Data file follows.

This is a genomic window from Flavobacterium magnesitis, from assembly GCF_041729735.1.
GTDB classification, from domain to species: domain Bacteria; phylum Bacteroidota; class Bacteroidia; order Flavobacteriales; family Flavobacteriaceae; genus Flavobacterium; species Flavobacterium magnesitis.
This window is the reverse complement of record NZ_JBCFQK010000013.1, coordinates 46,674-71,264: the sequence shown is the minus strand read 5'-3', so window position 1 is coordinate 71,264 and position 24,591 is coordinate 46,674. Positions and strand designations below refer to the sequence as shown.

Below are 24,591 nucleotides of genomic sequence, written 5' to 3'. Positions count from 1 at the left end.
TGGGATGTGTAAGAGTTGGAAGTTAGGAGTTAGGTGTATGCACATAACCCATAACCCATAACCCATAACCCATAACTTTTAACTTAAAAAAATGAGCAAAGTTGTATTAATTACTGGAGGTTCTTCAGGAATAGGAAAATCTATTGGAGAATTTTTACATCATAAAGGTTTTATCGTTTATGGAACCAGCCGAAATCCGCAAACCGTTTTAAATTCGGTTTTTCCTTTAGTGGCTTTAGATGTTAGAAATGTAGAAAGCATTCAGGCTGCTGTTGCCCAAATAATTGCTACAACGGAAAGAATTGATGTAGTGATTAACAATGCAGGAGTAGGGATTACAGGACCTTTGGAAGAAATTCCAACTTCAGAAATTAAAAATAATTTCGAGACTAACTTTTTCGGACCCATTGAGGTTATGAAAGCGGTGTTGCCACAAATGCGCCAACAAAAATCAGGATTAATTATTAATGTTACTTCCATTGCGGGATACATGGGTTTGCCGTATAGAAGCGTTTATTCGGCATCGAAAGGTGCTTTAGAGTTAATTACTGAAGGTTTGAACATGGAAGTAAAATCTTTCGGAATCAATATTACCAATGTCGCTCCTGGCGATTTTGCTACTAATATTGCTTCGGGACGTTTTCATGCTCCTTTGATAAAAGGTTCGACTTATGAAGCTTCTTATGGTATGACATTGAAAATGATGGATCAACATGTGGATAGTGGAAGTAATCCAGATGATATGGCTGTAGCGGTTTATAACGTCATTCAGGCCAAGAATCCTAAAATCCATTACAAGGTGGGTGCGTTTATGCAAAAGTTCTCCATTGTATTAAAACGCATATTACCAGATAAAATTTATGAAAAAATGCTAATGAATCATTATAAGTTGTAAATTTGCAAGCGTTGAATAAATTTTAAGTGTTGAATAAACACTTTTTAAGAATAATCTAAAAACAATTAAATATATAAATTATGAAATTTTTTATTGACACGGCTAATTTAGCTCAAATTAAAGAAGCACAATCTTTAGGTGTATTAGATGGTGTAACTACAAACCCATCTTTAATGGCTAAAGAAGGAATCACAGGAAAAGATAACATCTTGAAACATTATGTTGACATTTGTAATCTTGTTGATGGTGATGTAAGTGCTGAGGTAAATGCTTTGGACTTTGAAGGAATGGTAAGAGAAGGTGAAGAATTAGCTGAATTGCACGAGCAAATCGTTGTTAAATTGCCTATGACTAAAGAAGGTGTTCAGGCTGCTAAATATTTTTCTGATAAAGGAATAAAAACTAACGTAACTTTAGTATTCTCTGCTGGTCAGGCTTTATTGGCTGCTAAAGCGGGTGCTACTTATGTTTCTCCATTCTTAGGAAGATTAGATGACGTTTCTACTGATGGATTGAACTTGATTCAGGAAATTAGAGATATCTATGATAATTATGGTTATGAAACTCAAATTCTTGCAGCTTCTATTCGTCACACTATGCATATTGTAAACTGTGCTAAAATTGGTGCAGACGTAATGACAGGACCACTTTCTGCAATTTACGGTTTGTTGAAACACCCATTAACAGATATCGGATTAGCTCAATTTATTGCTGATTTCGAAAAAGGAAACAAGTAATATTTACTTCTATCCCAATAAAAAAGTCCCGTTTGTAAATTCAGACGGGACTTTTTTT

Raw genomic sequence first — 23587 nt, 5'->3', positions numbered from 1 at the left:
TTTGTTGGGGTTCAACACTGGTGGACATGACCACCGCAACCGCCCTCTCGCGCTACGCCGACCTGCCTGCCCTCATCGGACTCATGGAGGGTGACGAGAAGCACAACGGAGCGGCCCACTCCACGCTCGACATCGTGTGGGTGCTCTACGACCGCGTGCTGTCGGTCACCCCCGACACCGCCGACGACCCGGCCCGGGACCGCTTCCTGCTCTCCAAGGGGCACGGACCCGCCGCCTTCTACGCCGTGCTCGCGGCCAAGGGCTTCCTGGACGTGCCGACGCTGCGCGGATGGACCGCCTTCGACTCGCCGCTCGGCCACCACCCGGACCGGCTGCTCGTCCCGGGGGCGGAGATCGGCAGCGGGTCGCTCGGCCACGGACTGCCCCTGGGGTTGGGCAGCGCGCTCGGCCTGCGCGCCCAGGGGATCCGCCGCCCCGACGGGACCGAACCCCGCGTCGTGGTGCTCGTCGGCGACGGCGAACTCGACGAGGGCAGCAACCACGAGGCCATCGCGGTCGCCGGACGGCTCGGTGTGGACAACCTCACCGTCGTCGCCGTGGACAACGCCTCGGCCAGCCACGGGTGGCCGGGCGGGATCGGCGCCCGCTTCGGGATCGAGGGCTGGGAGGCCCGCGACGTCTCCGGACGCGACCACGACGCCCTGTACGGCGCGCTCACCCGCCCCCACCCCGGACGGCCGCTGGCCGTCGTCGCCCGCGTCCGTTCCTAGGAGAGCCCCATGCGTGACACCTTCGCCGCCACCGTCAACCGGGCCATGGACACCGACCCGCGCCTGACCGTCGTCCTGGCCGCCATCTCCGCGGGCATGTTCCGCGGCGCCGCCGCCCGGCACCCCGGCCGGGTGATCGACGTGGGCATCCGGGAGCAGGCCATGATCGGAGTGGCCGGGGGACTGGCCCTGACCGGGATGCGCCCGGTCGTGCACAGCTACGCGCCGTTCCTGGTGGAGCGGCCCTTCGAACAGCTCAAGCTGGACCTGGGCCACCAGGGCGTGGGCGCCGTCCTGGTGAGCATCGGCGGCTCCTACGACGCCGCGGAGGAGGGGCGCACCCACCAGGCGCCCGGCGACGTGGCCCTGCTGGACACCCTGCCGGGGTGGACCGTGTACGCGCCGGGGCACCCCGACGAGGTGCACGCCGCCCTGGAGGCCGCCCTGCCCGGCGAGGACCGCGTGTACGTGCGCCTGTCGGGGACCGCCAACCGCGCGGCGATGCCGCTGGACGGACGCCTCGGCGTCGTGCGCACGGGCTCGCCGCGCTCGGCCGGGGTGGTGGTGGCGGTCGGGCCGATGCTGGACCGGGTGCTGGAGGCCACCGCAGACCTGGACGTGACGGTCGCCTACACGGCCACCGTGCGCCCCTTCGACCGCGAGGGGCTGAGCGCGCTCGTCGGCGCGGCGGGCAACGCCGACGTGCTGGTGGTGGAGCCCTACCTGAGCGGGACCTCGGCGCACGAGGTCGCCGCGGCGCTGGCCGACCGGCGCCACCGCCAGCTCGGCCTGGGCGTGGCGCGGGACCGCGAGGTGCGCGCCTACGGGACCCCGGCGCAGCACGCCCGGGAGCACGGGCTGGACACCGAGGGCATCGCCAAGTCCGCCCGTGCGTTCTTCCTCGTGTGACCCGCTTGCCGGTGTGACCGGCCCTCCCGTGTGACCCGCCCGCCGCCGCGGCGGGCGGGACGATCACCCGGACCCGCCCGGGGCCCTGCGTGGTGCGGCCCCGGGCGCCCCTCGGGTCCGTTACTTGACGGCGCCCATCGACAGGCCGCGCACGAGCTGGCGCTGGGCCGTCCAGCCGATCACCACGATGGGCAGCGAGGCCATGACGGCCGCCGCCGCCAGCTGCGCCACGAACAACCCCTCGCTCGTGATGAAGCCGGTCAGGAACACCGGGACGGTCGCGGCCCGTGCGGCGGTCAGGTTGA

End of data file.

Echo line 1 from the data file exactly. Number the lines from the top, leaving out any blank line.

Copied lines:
This is a genomic window from Flavobacterium magnesitis, from assembly GCF_041729735.1.